My Entrepreneurial Principles
Intro — why write about this?
It has taken me a lot to push through my aversion to writing about things that I still know so little about. In general, it’s a good thing to be humble, but I think we rob ourselves by holding back. If we share our ideas, we end up seeing our errors, or we let others teach us differently. And what better way to express yourself than to explain the way you see the world? So here I am, writing about the principles that I use to think about the world of entrepreneurship.
1.0 There should be no excuses
Not having enough money or time shouldn’t stop you from starting. You can work evenings and weekends; planning and starting businesses don’t cost you anything.
1.1 You’re not in Kansas anymore.
Running a startup is not just a hobby, and it’s likely to take all you got. Grit is the single most vital trait to predict whether you’ll make it as an entrepreneur. Make sure you’re ready and that it’s the right path for you.
1.3 9/10 startups fail — the odds are against you
You have to be comfortable with the fact that failure is very likely — 9/10 startups go bust, for various reasons. You might think you’re special (which you have to) but if you can’t bear the pain of failure, you should do something else.
1.4 It’s dangerous to go alone!
You shouldn’t start a company by yourself, It’s a tough task, and you’re going to need support from day one. Make sure you have one or two reliable partners before you embark, and be clear about expectations in terms of commitment. I remember someone from Y/C, claiming that 2–3 people tend to be the most successful number in their companies, which sounds about right.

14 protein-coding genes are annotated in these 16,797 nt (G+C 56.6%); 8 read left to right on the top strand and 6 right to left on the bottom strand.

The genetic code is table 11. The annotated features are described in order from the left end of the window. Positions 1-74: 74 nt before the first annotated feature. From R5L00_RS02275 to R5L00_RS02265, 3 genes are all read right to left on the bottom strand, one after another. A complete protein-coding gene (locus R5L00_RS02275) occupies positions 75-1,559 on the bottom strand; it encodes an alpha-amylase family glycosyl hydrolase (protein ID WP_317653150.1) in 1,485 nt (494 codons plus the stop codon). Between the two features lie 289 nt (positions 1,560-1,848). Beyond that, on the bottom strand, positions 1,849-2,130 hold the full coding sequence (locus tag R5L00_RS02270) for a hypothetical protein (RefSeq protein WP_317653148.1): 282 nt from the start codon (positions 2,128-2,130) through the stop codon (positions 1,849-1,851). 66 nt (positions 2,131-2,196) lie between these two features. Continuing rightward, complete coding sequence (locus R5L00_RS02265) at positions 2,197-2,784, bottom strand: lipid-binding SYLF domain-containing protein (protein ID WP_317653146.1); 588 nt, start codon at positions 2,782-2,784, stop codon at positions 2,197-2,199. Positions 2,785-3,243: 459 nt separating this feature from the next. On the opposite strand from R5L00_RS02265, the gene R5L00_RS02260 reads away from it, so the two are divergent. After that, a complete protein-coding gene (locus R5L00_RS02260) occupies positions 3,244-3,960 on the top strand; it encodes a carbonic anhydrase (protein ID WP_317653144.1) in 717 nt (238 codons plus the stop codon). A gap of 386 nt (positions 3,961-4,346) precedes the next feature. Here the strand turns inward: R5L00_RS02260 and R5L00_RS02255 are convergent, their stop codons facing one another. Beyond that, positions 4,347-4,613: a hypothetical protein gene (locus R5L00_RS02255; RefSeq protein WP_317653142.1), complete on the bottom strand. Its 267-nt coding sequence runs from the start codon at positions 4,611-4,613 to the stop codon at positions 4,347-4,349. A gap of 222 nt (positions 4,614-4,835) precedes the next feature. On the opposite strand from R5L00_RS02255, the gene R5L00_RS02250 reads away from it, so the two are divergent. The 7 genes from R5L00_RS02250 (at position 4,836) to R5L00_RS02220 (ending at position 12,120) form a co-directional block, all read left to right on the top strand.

2.1 Plans are useless so make sure you write one
Eisenhower famously said, “In preparing for battle, I have always found that plans are useless, but planning is indispensable.” There’s a trend in the startup world to be quick and agile. To not spend too much time planning, but instead starting something quickly and iterating. I think this is a mistake. Planning and iterating aren’t mutually exclusive concepts. Having a plan is better than having no plan; it forces you to analyze every aspect of what you’re doing.
2.2 A solution needs a problem.
In the world of hype-cycles and trends, it’s important to remember this fundamental fact. To build a business, someone has to want or need what you’re offering. Cool demos don’t make your business; new technology doesn’t make your business; market trends don’t make your business. Market need makes your business.
2.3 Build it, and they will come (but probably not)
It’s not enough to expect people to see the value of you’re doing. Either find a new problem to solve or sell your product better than everyone else.
2.4 Markets don’t have morals
Make sure you’re not blinded by the social or environmental value of your startup. Businesses with a mission to make the world a better place have to operate under the same laws of nature as the rest.
2.5 Your idea should elicit a hell yes, or a hell no from people
A lot of great ideas seem idiotic, which is good; that’s why no one has tried them yet. Imagine pitching living in a stranger’s apartment instead of a hotel (Airbnb), or getting into a strangers car instead of a cab (Uber). Great ideas also get an emphatic, “why didn’t I think of that?” What good ideas don’t get is “Meh…”
2.6 Talk about your idea